16 Services: ADSL Broadband Data Programming work stage, interfaces: The ADSL port database is accessed using SQL. Ports are identified by port, card, and DSLAM numbers and the local exchange building ID where the DSLAM is located. Simple SQL select queries are used for searches, update is used for changing the port entries. Manual DSLAM configuration is done using Telnet or SNMP based management software. Depends on the DSLAM. DSLAMs can be accessed automatically using SNMP or Telnet. SNMP is better suited for automatic provisioning.

17 Services: ADSL Broadband Data Programming work stage, DSLAM SNMP interface: To be able to configure DSLAMs using SNMP, the DSLAM MIB structure must be mapped and the OIDs for each MIB entry that needs to be retreived or changed must be determined. The DSLAM MIB structure was mapped by capturing the packets sent by the management software and analysing the contents. By configuring ports with distinct values, the OIDs could be mapped to these values. When the structure was determined, tests were performed by configuring the DSLAM using SNMP and checking the results through the management software or Telnet interface. The ports configured using SNMP were tested by connecting a modem to the port, testing connectivity to the Internet

18 Services: VoIP VoIP solution based on Asterisk Configuring a VoIP account is done using management software VoIP calls can be made using a computer, VoIP telephone or traditional PSTN telephone If the customer wants to use a traditional telephone with the VoIP connection, an adapter can be purchased. The adapter must be pre-configured so that it can retreive needed information from Partels web-server when it is first connected. The VoIP delivery process does not require an installation work stage.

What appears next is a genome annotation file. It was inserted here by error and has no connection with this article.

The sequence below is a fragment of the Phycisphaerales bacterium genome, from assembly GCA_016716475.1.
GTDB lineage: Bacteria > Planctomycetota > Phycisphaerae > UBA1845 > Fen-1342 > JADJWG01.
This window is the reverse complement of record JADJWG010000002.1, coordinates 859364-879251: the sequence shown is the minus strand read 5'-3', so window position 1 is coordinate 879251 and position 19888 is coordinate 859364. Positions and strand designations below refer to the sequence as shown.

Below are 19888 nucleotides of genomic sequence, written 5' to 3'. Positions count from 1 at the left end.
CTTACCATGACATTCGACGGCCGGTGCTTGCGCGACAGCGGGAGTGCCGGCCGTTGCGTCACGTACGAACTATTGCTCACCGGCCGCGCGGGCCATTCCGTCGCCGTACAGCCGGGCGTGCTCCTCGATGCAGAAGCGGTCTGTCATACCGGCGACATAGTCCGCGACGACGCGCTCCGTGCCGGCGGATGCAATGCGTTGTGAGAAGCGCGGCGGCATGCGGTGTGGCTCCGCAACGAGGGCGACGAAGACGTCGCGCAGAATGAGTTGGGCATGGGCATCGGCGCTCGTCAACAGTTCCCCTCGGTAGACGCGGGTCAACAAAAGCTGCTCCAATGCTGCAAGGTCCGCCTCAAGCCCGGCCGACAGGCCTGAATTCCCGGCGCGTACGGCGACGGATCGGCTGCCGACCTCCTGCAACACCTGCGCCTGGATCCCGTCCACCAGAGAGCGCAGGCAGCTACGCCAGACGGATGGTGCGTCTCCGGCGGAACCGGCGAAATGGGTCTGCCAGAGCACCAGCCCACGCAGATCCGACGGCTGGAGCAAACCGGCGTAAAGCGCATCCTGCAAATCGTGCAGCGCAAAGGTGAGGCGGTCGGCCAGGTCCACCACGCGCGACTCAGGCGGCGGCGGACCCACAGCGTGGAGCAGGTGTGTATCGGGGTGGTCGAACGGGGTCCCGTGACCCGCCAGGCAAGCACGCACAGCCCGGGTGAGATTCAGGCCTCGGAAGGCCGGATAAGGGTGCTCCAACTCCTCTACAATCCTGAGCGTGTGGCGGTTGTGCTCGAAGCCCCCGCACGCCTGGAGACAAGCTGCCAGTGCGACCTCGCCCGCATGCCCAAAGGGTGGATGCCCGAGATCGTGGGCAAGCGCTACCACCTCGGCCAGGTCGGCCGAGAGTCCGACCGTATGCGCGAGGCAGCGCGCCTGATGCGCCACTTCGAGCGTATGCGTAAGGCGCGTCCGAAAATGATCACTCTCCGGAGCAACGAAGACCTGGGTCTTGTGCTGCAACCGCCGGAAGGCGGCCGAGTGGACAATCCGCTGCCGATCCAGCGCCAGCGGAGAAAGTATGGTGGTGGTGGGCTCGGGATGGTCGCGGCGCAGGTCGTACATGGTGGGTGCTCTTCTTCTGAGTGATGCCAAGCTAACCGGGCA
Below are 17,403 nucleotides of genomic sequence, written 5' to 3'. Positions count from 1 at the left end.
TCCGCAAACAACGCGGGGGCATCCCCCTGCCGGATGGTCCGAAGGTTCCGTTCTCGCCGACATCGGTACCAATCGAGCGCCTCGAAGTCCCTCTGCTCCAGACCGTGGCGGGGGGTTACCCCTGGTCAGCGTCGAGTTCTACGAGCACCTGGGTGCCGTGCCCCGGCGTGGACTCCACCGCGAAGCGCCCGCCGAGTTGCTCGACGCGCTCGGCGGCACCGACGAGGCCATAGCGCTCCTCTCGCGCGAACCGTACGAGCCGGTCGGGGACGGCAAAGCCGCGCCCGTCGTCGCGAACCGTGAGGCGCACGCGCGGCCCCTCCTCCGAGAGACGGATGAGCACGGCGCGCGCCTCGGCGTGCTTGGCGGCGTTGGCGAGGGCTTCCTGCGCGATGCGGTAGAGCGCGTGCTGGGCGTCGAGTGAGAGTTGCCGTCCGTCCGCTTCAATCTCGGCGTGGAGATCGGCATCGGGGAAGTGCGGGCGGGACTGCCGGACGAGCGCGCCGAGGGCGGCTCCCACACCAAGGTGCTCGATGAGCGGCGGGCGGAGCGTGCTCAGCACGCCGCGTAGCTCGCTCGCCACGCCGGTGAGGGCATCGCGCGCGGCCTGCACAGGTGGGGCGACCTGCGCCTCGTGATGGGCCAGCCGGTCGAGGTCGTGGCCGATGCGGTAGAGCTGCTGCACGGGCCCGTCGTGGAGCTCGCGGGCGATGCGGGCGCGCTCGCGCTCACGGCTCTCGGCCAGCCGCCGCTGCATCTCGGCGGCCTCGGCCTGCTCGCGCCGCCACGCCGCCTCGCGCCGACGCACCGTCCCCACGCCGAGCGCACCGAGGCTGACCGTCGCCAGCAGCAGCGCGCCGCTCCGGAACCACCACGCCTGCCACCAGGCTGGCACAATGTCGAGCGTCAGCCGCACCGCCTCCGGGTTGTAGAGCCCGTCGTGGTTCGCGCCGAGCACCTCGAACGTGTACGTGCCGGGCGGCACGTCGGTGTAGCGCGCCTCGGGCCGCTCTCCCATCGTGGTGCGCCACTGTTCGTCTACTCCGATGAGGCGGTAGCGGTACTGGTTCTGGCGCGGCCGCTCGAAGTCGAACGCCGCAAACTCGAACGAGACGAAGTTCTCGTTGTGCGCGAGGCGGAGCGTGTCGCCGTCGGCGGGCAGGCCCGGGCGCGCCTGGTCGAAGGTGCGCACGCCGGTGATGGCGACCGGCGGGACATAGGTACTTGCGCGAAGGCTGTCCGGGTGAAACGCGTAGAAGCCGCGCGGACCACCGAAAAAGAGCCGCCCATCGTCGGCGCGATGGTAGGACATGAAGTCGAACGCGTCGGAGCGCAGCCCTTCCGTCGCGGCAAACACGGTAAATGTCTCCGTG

19 Services: VoIP Data programming work stage: The subscriber information is stored in a VoIP subscriber database, similar to the ADSL port database. A new VoIP number is chosen. The subscriber information is then entered into the VoIP server using management software. This can also be done using SQL. A configuration file for the customer premises equipment (adapter) must be made. The input needed for this is the CPE MAC address, the VoIP number and the PIN number for the account. A configuration file generator is used for this. The configuration file is placed on a web server so that it can be retreived by the CPE.

20 Services: FTTH FTTH services not yet offered to customers. The choice of production system yet to be made. This gives us the opportunity to plan the entire FTTH service delivery process with automation in mind. A port/subscriber database similar to the ADSL port database is needed. VLANs are assigned from the same database VLAN database used for ADSL broadband. This ensures that VLAN values are unique if required. In the initial stages pre-connected routes from the central office to the subscriber premises are not financially feasible due to small amount of subscriptions. (Lasers are expensive!) Physical installation required. As number of new FTTH connection increases, pre-connected routes become feasible. Physical installation not required. Service delivery times will decrease significantly when this point is reached.

21 Services: FTTH Operations: Difficult to know exactly what operations are required FTTH port database manipulation using SQL queries - Get port information - Set port parameters - Get VLAN FTTH switch port configuration using SNMP/Telnet - Get port parameters - Set VLAN - Set speed - Other parameters